Editor's note: This is the second in our three-part focus on Cardinals legend Mike Shannon, who turned 80 on July 15. 5 On Your Side will air an hour-long look back at Mike’s seven decades of a Cardinal life on Wednesday, July 17 at 7 p.m.

READ MORE: Part one | St. Louis legend Mike Shannon turns 80 years old

Did you know Mike Shannon’s career was cut short by a disease that nearly killed him?

Spring Training of 1970 began like any other for the St. Louis Cardinals and their third baseman, Mike Shannon; Physical exams, test, calisthenics and drills. 

All part of the routine of a major leaguer.

The Cardinals were a year removed from back-to-back trips to the World Series, and after a disappointing 1969 that saw them finish thirteen games behind the Miracle Mets there was an extra drive to turn the team around.  Linchpin veterans Tim McCarver and Curt Flood had been traded in the offseason, along with outfielder Vada Pinson after his one-year stop in St. Louis.  Shannon had also been the subject of trade rumors, but nothing happened to keep him from reporting to the Cardinals’ spring training home at Al Lang Stadium in St. Petersburg, Florida.  Opening Day was set for April 8th, and everything was going according to plan.

Until March 18, that is.

“It was just a routine exam,” Shannon recalled to our Frank Cusumano.  The test showed that Shannon had contracted a kidney disease and would miss “most of the season.”

“The disease is called glomurelonephritis,”, former Cardinals team doctor Stan London remembered. At 93 years old, his memory is still sharp to speak to the treatment he and other doctors gave to Shannon that spring. 

“The kidney is a remarkable organ; it is a filtering mechanism, and what it does, in filtering the blood as it goes through it, it keeps hold of the things that he wants it to keep and gets rid of the things the body doesn’t and needs to get rid of in its normal function. When the function goes down the drain it progresses to kidney failure,” London said.

Which is what happened in Shannon’s case. The disease attacked the filters in Shannon’s kidneys and caused toxins to remain in his system while discarding substances key to good health. Mike was immediately shut down from physical activity and sent back to St. Louis for examination by a kidney specialist.  Before he left, he told KSD-TV’s Jay Randolph, “It’s a problem and I’ve got to face it.”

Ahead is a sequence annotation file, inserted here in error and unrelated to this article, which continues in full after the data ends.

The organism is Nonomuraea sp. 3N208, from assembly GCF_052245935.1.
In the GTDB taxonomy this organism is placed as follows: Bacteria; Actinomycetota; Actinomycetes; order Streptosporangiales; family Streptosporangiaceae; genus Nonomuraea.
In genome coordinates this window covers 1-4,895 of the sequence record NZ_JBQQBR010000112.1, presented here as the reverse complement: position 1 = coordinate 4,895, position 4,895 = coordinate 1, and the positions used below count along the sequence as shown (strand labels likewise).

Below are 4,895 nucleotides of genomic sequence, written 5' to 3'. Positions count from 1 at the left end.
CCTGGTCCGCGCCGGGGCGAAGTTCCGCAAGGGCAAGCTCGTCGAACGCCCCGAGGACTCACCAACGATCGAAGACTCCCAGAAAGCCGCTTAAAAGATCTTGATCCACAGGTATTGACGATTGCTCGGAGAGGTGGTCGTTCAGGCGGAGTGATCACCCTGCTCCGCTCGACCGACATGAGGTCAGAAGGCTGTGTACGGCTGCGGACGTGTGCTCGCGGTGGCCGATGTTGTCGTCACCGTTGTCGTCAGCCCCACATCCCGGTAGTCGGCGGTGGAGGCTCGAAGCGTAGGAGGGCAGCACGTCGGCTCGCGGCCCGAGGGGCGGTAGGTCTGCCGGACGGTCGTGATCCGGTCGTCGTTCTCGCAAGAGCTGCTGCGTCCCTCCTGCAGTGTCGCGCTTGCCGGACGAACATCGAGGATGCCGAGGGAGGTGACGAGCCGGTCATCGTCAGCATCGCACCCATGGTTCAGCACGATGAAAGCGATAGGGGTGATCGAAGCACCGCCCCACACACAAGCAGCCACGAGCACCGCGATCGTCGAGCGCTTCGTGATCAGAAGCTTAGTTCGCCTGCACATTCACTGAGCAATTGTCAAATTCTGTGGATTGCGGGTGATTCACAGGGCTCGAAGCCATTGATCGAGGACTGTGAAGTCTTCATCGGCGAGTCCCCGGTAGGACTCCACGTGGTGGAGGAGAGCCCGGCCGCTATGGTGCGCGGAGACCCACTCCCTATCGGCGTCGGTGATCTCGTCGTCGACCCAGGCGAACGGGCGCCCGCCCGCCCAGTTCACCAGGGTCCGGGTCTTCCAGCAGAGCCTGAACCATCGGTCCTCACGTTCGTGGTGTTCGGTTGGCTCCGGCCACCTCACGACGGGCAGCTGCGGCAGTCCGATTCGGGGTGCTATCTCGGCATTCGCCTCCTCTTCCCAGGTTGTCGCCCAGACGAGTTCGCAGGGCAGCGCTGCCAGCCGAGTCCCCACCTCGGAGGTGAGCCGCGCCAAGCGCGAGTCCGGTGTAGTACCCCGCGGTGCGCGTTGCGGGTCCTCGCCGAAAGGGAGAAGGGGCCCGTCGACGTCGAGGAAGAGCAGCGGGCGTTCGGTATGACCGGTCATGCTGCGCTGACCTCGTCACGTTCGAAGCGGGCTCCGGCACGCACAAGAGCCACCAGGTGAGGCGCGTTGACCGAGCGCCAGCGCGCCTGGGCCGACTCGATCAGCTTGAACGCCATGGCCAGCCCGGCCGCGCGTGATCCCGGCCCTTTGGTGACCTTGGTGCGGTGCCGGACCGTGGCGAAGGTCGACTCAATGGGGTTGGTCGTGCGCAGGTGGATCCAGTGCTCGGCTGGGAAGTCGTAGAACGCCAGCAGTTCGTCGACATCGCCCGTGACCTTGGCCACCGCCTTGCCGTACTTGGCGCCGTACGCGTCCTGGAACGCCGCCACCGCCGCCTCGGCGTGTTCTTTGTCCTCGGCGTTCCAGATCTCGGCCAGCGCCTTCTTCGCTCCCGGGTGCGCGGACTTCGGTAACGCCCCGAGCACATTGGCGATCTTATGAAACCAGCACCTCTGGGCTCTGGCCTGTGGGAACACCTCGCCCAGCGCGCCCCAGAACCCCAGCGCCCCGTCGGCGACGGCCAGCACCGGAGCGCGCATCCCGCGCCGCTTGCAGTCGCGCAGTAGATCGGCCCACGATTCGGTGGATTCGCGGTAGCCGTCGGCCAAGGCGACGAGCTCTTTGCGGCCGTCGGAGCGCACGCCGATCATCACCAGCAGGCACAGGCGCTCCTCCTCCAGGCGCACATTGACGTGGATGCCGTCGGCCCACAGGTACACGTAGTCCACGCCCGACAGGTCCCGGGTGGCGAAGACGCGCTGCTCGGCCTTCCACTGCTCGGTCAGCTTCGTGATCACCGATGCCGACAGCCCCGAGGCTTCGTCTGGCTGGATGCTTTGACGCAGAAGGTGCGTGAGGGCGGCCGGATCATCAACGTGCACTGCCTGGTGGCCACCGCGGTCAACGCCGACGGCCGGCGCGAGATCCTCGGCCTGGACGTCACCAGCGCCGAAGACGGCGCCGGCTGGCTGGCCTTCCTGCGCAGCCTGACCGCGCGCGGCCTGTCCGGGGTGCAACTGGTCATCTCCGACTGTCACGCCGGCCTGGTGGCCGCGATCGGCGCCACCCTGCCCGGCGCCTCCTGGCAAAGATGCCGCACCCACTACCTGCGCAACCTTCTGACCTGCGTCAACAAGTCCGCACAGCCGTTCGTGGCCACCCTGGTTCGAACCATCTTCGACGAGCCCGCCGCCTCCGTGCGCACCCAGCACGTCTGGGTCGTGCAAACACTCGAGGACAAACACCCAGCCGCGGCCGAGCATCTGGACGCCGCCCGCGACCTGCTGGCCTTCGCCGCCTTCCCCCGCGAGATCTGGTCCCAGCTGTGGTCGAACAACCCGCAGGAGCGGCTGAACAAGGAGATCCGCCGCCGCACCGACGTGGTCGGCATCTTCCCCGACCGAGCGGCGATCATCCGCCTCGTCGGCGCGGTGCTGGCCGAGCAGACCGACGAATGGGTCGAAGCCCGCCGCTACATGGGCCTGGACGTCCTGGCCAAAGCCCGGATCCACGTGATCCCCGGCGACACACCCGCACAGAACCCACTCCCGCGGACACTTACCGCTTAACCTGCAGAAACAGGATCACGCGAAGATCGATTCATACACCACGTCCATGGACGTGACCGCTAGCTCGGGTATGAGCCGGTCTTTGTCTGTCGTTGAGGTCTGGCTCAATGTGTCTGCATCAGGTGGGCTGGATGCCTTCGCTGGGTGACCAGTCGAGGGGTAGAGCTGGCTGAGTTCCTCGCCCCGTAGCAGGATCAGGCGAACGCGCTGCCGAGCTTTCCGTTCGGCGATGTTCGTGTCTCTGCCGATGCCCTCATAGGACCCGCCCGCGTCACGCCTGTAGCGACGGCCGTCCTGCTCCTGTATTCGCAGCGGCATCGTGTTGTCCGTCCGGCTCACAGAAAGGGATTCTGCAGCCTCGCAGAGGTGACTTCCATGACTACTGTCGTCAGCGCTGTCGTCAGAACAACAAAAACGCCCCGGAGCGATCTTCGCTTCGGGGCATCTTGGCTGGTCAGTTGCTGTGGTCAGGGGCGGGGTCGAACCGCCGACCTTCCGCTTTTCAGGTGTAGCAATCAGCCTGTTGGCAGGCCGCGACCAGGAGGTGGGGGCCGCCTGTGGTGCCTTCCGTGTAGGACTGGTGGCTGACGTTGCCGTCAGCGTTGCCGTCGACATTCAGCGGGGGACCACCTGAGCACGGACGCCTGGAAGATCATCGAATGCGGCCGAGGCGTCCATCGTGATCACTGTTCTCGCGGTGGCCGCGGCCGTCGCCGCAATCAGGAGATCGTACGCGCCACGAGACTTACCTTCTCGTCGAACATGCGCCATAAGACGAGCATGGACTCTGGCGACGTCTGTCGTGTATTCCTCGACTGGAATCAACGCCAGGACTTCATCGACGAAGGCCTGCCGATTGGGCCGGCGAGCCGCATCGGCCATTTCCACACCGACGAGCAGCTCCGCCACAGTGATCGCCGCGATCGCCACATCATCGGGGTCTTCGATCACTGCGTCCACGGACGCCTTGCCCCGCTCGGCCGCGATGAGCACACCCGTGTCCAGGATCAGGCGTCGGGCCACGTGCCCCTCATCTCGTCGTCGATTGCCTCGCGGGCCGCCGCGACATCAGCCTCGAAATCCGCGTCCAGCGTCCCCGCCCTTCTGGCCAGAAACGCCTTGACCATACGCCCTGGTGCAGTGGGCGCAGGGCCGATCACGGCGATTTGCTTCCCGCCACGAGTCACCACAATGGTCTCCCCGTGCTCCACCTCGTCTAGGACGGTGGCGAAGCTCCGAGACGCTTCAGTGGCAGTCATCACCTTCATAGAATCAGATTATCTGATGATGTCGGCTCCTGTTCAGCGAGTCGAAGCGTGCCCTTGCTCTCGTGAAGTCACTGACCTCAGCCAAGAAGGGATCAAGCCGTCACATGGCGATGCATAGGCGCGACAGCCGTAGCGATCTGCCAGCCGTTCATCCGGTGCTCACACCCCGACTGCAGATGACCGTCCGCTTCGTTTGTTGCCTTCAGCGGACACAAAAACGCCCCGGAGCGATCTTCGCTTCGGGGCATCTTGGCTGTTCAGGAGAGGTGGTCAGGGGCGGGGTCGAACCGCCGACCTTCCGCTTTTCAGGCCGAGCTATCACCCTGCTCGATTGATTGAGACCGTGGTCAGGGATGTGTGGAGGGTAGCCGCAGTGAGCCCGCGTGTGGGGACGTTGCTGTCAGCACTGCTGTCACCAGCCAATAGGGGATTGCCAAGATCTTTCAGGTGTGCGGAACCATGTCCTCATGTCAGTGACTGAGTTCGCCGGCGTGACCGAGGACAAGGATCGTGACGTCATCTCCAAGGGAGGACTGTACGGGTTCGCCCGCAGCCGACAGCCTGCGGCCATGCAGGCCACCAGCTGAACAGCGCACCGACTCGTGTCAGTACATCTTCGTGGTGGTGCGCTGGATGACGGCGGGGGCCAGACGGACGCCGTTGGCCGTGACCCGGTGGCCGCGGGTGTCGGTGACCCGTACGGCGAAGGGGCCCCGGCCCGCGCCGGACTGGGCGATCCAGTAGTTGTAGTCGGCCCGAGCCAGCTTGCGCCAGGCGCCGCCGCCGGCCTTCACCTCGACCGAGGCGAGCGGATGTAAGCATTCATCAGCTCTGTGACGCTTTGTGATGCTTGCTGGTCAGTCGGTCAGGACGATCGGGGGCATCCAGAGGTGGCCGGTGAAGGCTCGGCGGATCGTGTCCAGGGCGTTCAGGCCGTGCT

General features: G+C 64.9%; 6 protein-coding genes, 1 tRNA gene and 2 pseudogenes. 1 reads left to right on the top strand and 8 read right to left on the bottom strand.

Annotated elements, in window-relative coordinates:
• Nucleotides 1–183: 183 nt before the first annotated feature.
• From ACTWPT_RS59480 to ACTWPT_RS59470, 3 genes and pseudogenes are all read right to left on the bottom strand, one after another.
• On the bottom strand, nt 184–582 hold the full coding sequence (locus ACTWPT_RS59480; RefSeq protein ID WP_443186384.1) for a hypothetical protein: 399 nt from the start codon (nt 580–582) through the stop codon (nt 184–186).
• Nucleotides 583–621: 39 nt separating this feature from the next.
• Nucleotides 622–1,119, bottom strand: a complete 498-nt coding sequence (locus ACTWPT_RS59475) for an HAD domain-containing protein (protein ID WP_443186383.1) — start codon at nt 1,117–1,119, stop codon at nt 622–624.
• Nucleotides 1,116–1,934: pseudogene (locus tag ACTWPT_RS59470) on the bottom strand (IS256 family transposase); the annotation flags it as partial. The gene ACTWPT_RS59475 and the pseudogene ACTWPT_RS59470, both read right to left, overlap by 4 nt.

Back in St. Louis, Shannon waited while doctors figured out a treatment plan. What they came up with was, in London’s words, something that “the steroid era ballplayers wouldn’t have dreamed of.”

“He was given cortisone – massive, massive doses of cortisone.”  Cortisone, which normally is secreted by the adrenal glands, was frequently given to pitchers with sore arms to relieve inflammation; in Shannon’s case it was hoped that the heavy doses would reverse the effects of the nephritis.  It became a waiting game to see if Shannon’s kidneys would respond. The wait was long enough that the 195-pound Shannon gained another 60 pounds and still no sign of relief.

“He was told he had six months to live,” longtime Shannon friend Mike Claiborne said.  London was asked, “Was he ever close to death?”   London said, “During the days where we were still waiting for that kidney to turn, those kidneys, and that wasn’t happening right away – that took time.”

“Yeah, we had concerns.”

Shannon’s worries extended to his first wife, Judy, and their five children.  Yet London credits Judy with having as much to do with Mike’s eventual recovery as the medical team. “She was at the hospital every day, all day. Every day, when some of us had our daubers down and we were worried that we were going to go into extra innings here, she bolstered things up and had a smile.”

The kidneys eventually responded, so much so that by late April Shannon was able to get close to a return to the Cardinals’ lineup. Red Schoendienst’s club needed one at that point, falling below the .500 mark after a promising start.  Mike appeared in a game on May 14, and then started the next day.  While he had a few moments, like four RBI’s against the Reds on July 27, he worsened the struggle he went through in 1969.  His average after that night’s 2-for-4 outing actually raised his average to .188, and it took him until August 2 before he got it over .200.  He failed to hit a homer and only had 11 extra base hits in 193 plate appearances. The Cardinals were struggling along with their third baseman, continuing to play sub-.500 baseball.

On August 14 the news broke that the illness had flared up again. Shannon was shut down for the season at that point, but in actuality he never played again.

“I tried to come back but I put on about 20 pounds because of the steroids. It just didn’t work out.” Shannon said.

After a few years of medication, Shannon’s condition normalized and he hasn’t had another recurrence of the nephritis. By all accounts Mike has made the most of his second chance; “I think he’s saving all his sleep for the afterlife,” Claiborne jokes. 

But now Shannon had to figure out what to do without a baseball career.